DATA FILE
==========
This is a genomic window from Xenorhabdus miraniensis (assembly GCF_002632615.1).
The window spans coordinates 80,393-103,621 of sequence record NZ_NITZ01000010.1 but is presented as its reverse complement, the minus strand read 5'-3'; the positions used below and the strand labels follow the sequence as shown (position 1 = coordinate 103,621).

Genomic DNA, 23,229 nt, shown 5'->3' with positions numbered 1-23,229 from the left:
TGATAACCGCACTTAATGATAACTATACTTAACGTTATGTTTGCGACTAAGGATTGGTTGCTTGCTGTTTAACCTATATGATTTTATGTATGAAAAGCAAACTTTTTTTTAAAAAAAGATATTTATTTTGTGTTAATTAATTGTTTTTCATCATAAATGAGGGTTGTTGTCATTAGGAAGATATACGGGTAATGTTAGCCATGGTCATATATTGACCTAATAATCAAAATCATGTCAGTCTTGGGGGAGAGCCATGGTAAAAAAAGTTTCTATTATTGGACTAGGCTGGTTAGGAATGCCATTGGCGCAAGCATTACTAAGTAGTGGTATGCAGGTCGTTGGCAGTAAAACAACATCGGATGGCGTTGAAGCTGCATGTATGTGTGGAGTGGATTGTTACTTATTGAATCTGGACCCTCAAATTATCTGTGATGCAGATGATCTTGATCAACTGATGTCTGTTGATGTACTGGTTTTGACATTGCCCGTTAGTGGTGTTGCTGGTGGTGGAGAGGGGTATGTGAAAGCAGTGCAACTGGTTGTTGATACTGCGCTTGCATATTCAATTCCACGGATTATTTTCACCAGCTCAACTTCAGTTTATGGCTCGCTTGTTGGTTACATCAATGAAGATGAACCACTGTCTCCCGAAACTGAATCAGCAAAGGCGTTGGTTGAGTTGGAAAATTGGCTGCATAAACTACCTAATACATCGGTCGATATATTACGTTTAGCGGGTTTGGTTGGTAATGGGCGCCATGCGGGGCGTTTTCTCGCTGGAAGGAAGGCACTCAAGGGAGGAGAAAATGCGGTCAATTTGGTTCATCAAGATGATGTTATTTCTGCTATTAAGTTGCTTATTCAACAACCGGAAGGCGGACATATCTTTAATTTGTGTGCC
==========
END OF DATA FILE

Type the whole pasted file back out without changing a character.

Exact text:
This is a genomic window from Xenorhabdus miraniensis (assembly GCF_002632615.1).
The window spans coordinates 80,393-103,621 of sequence record NZ_NITZ01000010.1 but is presented as its reverse complement, the minus strand read 5'-3'; the positions used below and the strand labels follow the sequence as shown (position 1 = coordinate 103,621).

Genomic DNA, 23,229 nt, shown 5'->3' with positions numbered 1-23,229 from the left:
TGATAACCGCACTTAATGATAACTATACTTAACGTTATGTTTGCGACTAAGGATTGGTTGCTTGCTGTTTAACCTATATGATTTTATGTATGAAAAGCAAACTTTTTTTTAAAAAAAGATATTTATTTTGTGTTAATTAATTGTTTTTCATCATAAATGAGGGTTGTTGTCATTAGGAAGATATACGGGTAATGTTAGCCATGGTCATATATTGACCTAATAATCAAAATCATGTCAGTCTTGGGGGAGAGCCATGGTAAAAAAAGTTTCTATTATTGGACTAGGCTGGTTAGGAATGCCATTGGCGCAAGCATTACTAAGTAGTGGTATGCAGGTCGTTGGCAGTAAAACAACATCGGATGGCGTTGAAGCTGCATGTATGTGTGGAGTGGATTGTTACTTATTGAATCTGGACCCTCAAATTATCTGTGATGCAGATGATCTTGATCAACTGATGTCTGTTGATGTACTGGTTTTGACATTGCCCGTTAGTGGTGTTGCTGGTGGTGGAGAGGGGTATGTGAAAGCAGTGCAACTGGTTGTTGATACTGCGCTTGCATATTCAATTCCACGGATTATTTTCACCAGCTCAACTTCAGTTTATGGCTCGCTTGTTGGTTACATCAATGAAGATGAACCACTGTCTCCCGAAACTGAATCAGCAAAGGCGTTGGTTGAGTTGGAAAATTGGCTGCATAAACTACCTAATACATCGGTCGATATATTACGTTTAGCGGGTTTGGTTGGTAATGGGCGCCATGCGGGGCGTTTTCTCGCTGGAAGGAAGGCACTCAAGGGAGGAGAAAATGCGGTCAATTTGGTTCATCAAGATGATGTTATTTCTGCTATTAAGTTGCTTATTCAACAACCGGAAGGCGGACATATCTTTAATTTGTGTGCC